There are no rules in Battle Stations that I can identify as explicitly C2CM-related. Again – a low complexity game with little need to stretch C2 of the players.

Final Verdict

If Stephen Newberg wanted to create a low-complexity modern naval game at the operational / tactical levels of war then Battle Stations fits the bill. Indeed, Battle Stations is almost too simple as the entire game focuses on the ‘Combat Onion’ with little attention paid to anything beyond an abstract layered combat model. Simple, fast, easy to learn and play but not very insightful.


* The book is now in a Third Edition which I need to order the next time it’s on sale.

#WargameWednesday – Using Captain Hughes’ Fleet Tactics to consider a modern naval #wargame: Part 4 -Seapower and the State (Simulations Canada, 1982)

(Part 4 of my series of what I think makes a good modern naval wargame)

To help evaluate modern naval wargames I am comparing various games to the writings of Capt. Wayne Hughes Jr., USN (Ret.). Capt. Hughes recently died, which led me to reread his classic Fleet Tactics and Coastal Combat (Second Edition)*. In chapter 7 of that edition, Hughes writes of The Great Trends & Constants:

  • Maneuver
  • Firepower & Counterforce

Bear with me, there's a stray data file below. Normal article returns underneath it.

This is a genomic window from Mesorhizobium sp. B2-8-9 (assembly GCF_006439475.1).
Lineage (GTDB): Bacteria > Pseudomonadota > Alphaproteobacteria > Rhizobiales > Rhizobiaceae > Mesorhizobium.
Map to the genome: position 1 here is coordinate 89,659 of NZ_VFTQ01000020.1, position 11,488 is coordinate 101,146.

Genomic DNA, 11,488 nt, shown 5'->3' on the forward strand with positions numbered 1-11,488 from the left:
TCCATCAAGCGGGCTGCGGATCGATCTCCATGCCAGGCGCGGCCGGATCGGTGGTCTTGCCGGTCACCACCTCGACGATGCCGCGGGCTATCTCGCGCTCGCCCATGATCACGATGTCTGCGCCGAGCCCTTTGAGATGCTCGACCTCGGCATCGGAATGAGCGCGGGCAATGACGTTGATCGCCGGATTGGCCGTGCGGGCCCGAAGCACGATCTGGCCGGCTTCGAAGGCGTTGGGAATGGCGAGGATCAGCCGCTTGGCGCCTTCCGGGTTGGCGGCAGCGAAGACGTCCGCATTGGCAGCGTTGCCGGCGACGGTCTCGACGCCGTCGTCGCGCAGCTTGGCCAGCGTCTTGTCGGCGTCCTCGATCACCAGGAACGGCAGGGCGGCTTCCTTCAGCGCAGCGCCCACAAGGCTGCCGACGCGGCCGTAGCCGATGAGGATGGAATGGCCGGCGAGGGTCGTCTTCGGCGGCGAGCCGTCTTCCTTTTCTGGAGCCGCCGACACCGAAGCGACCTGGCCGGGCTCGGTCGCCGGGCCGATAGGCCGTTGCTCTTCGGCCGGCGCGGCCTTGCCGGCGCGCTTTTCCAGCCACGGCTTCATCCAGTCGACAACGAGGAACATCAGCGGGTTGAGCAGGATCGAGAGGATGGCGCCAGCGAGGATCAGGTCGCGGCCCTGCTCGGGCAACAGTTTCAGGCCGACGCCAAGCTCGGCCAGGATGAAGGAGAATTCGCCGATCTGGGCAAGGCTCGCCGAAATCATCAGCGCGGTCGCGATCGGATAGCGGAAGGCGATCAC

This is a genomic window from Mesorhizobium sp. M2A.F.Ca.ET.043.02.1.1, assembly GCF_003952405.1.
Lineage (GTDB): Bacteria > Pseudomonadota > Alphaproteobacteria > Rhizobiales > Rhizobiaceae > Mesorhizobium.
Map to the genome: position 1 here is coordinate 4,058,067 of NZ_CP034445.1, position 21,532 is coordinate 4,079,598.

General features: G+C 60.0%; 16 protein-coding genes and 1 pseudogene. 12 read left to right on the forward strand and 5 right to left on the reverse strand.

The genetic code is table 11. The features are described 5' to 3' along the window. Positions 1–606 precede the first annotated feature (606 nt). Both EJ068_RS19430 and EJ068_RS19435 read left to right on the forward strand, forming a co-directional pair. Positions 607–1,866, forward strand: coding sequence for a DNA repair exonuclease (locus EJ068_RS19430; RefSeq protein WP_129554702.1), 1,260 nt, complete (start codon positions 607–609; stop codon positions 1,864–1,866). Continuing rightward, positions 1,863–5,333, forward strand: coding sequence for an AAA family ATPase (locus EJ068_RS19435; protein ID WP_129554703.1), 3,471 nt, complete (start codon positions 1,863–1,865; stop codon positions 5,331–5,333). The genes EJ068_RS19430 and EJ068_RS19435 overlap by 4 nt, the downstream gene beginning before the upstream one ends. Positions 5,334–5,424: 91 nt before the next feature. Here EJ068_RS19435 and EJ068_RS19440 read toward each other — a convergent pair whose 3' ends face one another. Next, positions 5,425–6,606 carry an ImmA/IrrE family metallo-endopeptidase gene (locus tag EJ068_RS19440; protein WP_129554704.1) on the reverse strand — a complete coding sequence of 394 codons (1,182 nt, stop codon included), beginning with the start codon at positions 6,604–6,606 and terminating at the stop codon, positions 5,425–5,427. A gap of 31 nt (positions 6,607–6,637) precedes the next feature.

• Scouting & Anti-Scouting
  • Command & Control (C2) and C2 Countermeasures (C2CM)

Capt. Hughes also writes on ‘What a Navy is for.’

A navy’s purposes deal with the movement and delivery of goods and services at sea; in contrast, an army’s purpose is to purchase and possess real estate. Thus a navy is in the links business, while the army is in the nodes business. Seen that way, a navy performs one or more of four functions and no others: At sea, it (1) assures that our own goods and services are safe, and (2) that an enemy’s are not. From the sea, it (3) guarantees safe delivery of goods and services ashore, and (4) prevents delivery ashore by an enemy navy. – Hughes, p. 9

Seapower & the State: A Strategic Study of World War Three at Sea, 1984-1994

This post I look at Seapower & the State: A Strategic Study of World War Three at Sea, 1984-1994 designed by Stephen Newberg and published by Simulations Canada in 1982. Seapower & the State (S&tS) is a rare game in that very few wargames present a strategic view of World War III at sea. As the designer notes, “The viewpoint of the simulation is that of grand strategy and thus has the players acting as the overall commanders of the naval forces of the Eastern or Western alliances.” (1.0 Introduction)

What may be the most distinguishing feature of S&tS is the Conflict Level. Each turn, player bid on the level of conflict with five possible choices ranging from no combat to all-out nuclear war (yikes!). Each one has different game effects:

Level 1: No Active Combat

Level 2: Conventional Weapon Combat

Level 3: Conventional & Tactical Nuclear Weapon Combat

Level 4: Conventional, Tactical Nuclear, & Operational Nuclear Combat

Level 5: Strategic Nuclear Weapons Combat